Saturday, 15 September 2018

[RBG] Warbands of Wrath and Ruin

Mighty-thewed Barbarian miniatures emerging from the mists of prehistory to raid and pillage under the auspices of Dark Gods.

Warbands of Wrath & Ruin | Campaign Banner

Barbarian Slave Fighters


Untill now RBG miniatures have been largely 'northern' in inspiration, weaving Nordic and Arthurian influences into a frostbitten Dark Ages milieu.

With Warbands of Wrath and Ruin, RBG steps into a new direction.  The primeval dawn of time, before the sinking of Atlantis to a world of ruined empires, a world of gods and magic, of flesh and bronze a world or barbaric heroism.

For me it evokes the imagery and worlds of 1970s pulp fantasy fiction Robert E. Howards Conan the Barbarian, Richard Corbens Den,  John Normans Gor, Boris Vallejo, Chris Achilleos, Frank Frazetta, Brom,

Sandro Symeoni

Boris Vallejo

Val Mayerik
Joe Jusco
Les Edwards

A gaming world and rules set is under development, in the meanwhile the figures have obvious use for skirmish warbands in Songs of Blades and Heroes, Warhammer (Chaos Thugs) or barbarian themed Frostgrave warband. Bronze Age / Barbarian adventurers or NPC encounters for pulp, Swords and Sorcery remixes of contemporary Dungeons & Dragons or even  Age of Sigmar, and excellent character or encounter pieces for the various Conan RPGs (from TSR to Mophidius) and the ever burgeoning range of classic swords and sorcery inpired games, Astonishing swordsmen & Sorcerers of Hyperborea, Crypts & Things, Barbarians of Lemuria or Adventurer, Conqueror, King

Warbands of Wrath & Ruin on Kickstarter:

Saturday, 8 September 2018

Renegade Scout - Review

Renegade Scout - Retro-inspired Sci-fi Miniatures Rules is a 179 page e-book (pdf) published in August 2018, by Nordic Weasel Games and written by Ivan Sorrensen, containing 50 colour photographs of various science-fiction miniatures and some scratch-built scenery.

Renegade Scout. Front Cover

"Retro-inspired Sci-fi Miniatures Rules" hmm? sounds interesting...

Ivan is quite open about his inspirations and sources - the original 1987 Warhammer 40k: Rogue Trader and 40k 2nd edition, his introduction even goes as far as to suggest a musical play-list including Slough Feg, Bolt Thrower and The Sword, all hopefully familiar territory to long time followers of this blog, and firmly in the centre of my gaming obsessions. It has to be said, rewriting the ruleset that built a gaming empire is a brave move, not only taking on Rick Priestly's 1980s design decisions, many of which lasted through 30 odd years of tinkering by inheritors, but also the legions of grongnards who appreciate the original game like a vintage motorcycle.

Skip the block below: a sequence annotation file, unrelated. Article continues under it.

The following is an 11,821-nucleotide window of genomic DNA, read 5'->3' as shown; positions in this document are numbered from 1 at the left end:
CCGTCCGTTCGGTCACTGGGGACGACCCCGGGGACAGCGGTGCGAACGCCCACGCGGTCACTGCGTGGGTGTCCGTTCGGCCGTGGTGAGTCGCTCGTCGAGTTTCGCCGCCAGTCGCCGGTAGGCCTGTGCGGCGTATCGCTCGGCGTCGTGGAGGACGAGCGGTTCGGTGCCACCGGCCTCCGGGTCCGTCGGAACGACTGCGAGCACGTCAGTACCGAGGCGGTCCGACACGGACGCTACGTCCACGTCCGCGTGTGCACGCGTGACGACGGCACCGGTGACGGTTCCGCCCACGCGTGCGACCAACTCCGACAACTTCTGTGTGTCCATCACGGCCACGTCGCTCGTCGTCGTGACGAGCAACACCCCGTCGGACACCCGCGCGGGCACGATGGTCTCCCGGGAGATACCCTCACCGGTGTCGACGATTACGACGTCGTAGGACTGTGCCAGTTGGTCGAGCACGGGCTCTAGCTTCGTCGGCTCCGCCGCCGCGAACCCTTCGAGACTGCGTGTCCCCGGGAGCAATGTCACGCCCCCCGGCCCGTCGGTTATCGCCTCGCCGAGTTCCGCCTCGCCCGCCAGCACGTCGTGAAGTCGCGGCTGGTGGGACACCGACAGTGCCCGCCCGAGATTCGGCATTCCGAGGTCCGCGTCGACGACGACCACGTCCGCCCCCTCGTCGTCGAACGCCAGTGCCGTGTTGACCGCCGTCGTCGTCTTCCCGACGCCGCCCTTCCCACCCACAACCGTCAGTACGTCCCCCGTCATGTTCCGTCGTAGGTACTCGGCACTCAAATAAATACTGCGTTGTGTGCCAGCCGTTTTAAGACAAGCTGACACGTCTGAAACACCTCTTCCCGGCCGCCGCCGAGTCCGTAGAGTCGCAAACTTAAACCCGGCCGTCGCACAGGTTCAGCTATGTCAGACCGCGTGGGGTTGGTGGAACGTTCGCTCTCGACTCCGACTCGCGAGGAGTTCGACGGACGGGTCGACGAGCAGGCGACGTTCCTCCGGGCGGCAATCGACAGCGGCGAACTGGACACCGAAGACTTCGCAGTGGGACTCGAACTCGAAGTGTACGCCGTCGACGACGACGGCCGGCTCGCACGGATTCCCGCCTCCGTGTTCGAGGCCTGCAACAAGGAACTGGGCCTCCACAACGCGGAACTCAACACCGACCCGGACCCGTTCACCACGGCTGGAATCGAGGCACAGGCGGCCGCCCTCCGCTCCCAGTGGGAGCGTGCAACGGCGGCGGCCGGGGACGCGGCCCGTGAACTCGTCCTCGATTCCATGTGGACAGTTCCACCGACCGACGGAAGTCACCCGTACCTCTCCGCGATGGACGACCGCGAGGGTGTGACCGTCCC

My original falling apart Rogue Trader
Like a vintage motorcycle, spends most of its time in the garage.

Renegade Scout is touted on it's OBS page as a retroclone. To me, the word 'retroclone' has a very specific meaning, in that the game mechanically reproduces or 'clones' the original, as near exactly as legally possible. So OSRIC is without a doubt a retroclone of the 1978 Advanced Dungeons & Dragons, while Lamentations of the Flame Princess - based on 1974 'oD&D' and somewhat compatible is not a retroclone of it, but instead takes some of the core ideas and takes them into a new direction. Renegade Scout is an example of the latter rather than former.

If you're looking for a retroclone of Rogue Trader to use at the table as a straight alternative to your original hardback that fell apart because the binding was iffy, or to compile the various additional rules from White Dwarf - Renegade Scout is not intended to fill that role. Most notable deviations the core combat mechanics have been overhauled, the To-Hit and To-Wound tables have been replaced with a roll-under stat mechanism, much like contemporary 40k, which  Renegade Scout then uses as a universal mechanism for action resolution.   The turn order is different, with the players taking turns within each phase (movement, shooting, combat etc.), rather than completing all their phases before play passes to the other player. As Ivan states in his designers notes, having produced a reasonably accurate retroclone as a draft, he then took it into a new, simpler and more streamlined direction. Whether the ideals of simpler and more streamlined can produce an authentically old-school experience is very much a matter of taste, nontheless, much of the attitude and game style of the original Rogue Trader remains - the open universe, narrative gaming and providing a large toolbox of ideas to play with.